(Image: Caron ad from 1925, http://www.beckerstreet.com/pebo_ads.htm)
Friday, November 03, 2006
I'm so sorry for the long hiatus; I've had hellish computer problems and today is the first day in over a week that things are running smoothly. Thank you again to all who came to support me at Siberia. The show was a success and it was wonderful to meet many online friends, both first timers and repeaters, and some of you came from pretty far away to see me, so thank you from the bottom of my heart. I'm going to be performing in one more show before the year's out, so please stay tuned for more info.
I have a new perfume love and its name is Insolence. I guess Guerlain/LVMH has finally caught up with the "punk" trend--pretty funny, huh? This perfume is being marketed to the young (personally, I feel this is a love-or-hate scent and will be exactly that across the demographics), specifically aimed at the US and Britain. Many people think it smells like a classic "grandmotherly" perfume, and this time, I can't judge or blame them because until I met Insolence, I, too, considered most violet perfumes to be headache-inducingly sharp, sour-soapy-hypersweet old-fashioned violet candy Lolita scents. I think the sweet berries save this fragrance from being retro to the point of being mistaken for a classic Guerlain, but I wouldn't be surprised if some people equated its back-to-classics appeal with that of L'Air du Temps: a lukewarm yet sharp (violet-spicy carnation) grown up baby powder scent my mother loves but to me, it's spoiled milk to be worn over my dead body. As it turns out, I love Insolence even though I think it mirrors the powdery soapy "girlish innocence" of L'Air du Temps. Insolence takes prim and proper and mixes it up with edge and zest for life. I don't know if it'll ever be as popular as, say, Poison in the '80s, but it's already a controversial perfume like the new "Poison" in my mind, because let's face it: every time we have a powerful perfume, a strongly scented, bright and sensual, sexy perfume with a bold female image attached that becomes a bestseller, we get a bunch of people who aren't happy with that. Well, good, because they made me want this perfume more, which brings me to my review.
Insolence is a Pop perfume with a touch of "clean", "gourmand", "fruity floral", "sharp-fresh" and even references to the Guerlain classics, Mitsouko and L'Heure Bleue in its underscoring. I could see people disliking the fact that it smells like it was mass-produced to fit all these markets successfully, as if they put key words in a computer and the computer came up with the recipe, but whatever Maurice Roucel and team did to perfect it is nothing short of spectacular because the blend smells good, the only mark of success in my book. It's hypersweet but a sensual Floral Oriental. The blend starts sharp and "clean" (a bit like detergent) with a rich floral (rose-violet) heart (which might be the thing that turns fresh perfume lovers off--it is a full, lush floral blend with some powderiness). The dry down is less sharp and more creamy smooth, reminiscent of Cashmere Mist (which I imagine brings in the Gen Y creamy powdery skin scent lovers). It wasn't love at first sniff for me but as a non-violet lover, this is one of the most wearable, non-headachey forms I've come across. Others have not been as lucky and have complained about the headache aspect of it. Well, Brit gives me a massive headache but it has loads of fans, so we shall see if Insolence becomes the new Guerlain bestseller.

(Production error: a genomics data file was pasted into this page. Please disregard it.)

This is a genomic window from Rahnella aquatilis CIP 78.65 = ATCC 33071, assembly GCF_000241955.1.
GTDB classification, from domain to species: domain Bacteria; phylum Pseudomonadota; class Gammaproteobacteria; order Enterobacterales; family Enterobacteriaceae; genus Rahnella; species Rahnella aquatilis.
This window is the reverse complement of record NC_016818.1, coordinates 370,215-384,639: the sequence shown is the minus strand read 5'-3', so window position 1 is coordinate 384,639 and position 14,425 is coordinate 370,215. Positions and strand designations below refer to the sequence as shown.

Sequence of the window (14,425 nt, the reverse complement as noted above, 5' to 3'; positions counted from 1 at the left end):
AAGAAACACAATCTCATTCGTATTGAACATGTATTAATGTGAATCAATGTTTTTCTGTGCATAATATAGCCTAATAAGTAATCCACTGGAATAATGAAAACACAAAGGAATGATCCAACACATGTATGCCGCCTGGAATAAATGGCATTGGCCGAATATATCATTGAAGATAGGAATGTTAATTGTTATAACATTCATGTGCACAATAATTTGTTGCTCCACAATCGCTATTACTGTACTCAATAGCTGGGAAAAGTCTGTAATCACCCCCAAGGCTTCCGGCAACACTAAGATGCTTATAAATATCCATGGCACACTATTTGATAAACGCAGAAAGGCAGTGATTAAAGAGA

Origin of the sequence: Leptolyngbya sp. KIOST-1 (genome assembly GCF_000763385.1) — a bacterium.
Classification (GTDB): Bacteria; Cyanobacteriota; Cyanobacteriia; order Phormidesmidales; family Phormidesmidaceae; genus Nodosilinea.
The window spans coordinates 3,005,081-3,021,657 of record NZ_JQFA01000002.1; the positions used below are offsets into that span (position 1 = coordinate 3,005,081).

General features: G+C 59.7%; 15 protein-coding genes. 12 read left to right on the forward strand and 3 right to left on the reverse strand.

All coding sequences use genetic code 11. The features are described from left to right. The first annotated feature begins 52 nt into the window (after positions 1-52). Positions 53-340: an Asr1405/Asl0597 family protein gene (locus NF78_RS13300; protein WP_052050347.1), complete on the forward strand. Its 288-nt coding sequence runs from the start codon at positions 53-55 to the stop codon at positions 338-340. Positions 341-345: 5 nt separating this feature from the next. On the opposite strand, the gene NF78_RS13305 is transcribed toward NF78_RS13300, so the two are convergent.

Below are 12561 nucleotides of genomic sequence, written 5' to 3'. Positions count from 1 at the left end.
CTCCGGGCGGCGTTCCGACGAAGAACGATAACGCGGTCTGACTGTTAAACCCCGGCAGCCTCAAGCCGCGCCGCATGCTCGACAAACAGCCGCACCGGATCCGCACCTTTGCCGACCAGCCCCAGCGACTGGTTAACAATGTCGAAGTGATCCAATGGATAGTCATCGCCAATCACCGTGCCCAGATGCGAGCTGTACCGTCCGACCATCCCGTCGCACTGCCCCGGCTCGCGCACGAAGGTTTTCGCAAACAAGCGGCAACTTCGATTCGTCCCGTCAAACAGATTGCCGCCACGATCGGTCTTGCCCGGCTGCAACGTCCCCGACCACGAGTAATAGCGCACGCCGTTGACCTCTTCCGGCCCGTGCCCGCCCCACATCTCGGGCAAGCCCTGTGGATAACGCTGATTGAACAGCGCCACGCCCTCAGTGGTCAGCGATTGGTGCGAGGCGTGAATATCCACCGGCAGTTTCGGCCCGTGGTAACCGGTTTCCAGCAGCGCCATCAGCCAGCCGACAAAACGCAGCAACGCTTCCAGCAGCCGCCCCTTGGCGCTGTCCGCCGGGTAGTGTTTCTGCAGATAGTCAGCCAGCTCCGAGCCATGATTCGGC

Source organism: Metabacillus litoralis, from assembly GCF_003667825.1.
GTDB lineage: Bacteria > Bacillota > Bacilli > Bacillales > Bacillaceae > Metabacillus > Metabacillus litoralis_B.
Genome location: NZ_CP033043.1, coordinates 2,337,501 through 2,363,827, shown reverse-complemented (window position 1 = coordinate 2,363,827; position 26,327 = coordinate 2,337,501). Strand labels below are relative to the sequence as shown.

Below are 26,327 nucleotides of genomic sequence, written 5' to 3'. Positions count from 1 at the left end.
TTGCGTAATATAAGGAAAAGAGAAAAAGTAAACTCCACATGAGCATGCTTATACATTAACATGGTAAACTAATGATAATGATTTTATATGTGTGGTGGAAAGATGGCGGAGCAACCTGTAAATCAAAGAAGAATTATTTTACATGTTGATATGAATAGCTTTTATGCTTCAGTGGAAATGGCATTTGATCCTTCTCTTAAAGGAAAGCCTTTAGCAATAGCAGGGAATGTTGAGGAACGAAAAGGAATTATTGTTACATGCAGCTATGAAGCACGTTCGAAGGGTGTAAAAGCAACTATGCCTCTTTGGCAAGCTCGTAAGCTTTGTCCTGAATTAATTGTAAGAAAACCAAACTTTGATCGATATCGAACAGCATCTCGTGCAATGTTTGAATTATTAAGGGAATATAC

With all its implied purple flower prissiness, I'm happy to be one of the few who actually love this brave new perfume. Insolence is like the olfactive equivalent of a Shirley Temple spiked with booze. Insolence won't offer innocent Lolita baby powder but it's also not the heavy, woody violets that smell like candy disguised as mature perfumes for the same violet candy lovers all grown up (and the heavy woods "carmelize" the violets and rival any berry scent in syrupy sweetness--although there are "sugar free" versions of the same syrupiness out there but I don't see the point in these--take sweetness out of violets and you're left with just the sour part). Insolence is a Floral Oriental with a delectable fruity twist which helps cross it over to the realm of mainstream appeal. In other words, this violet is different, a violet for our time. No matter how we all feel about Insolence, I think the timing for it was perfectly right--it's time for a perfume that smelled like the return to the '80s in a voluptuous, yet pretty, yet untraditional, female-fronted way. PS--That doesn't mean I like those ads at all. Nothing against the model they chose but...:-( They didn't have to make the lotion shimmery, either.
I'm awaiting the arrival of Insolence parfum so I'll let you know how I do with that. Enjoy your weekend, everyone.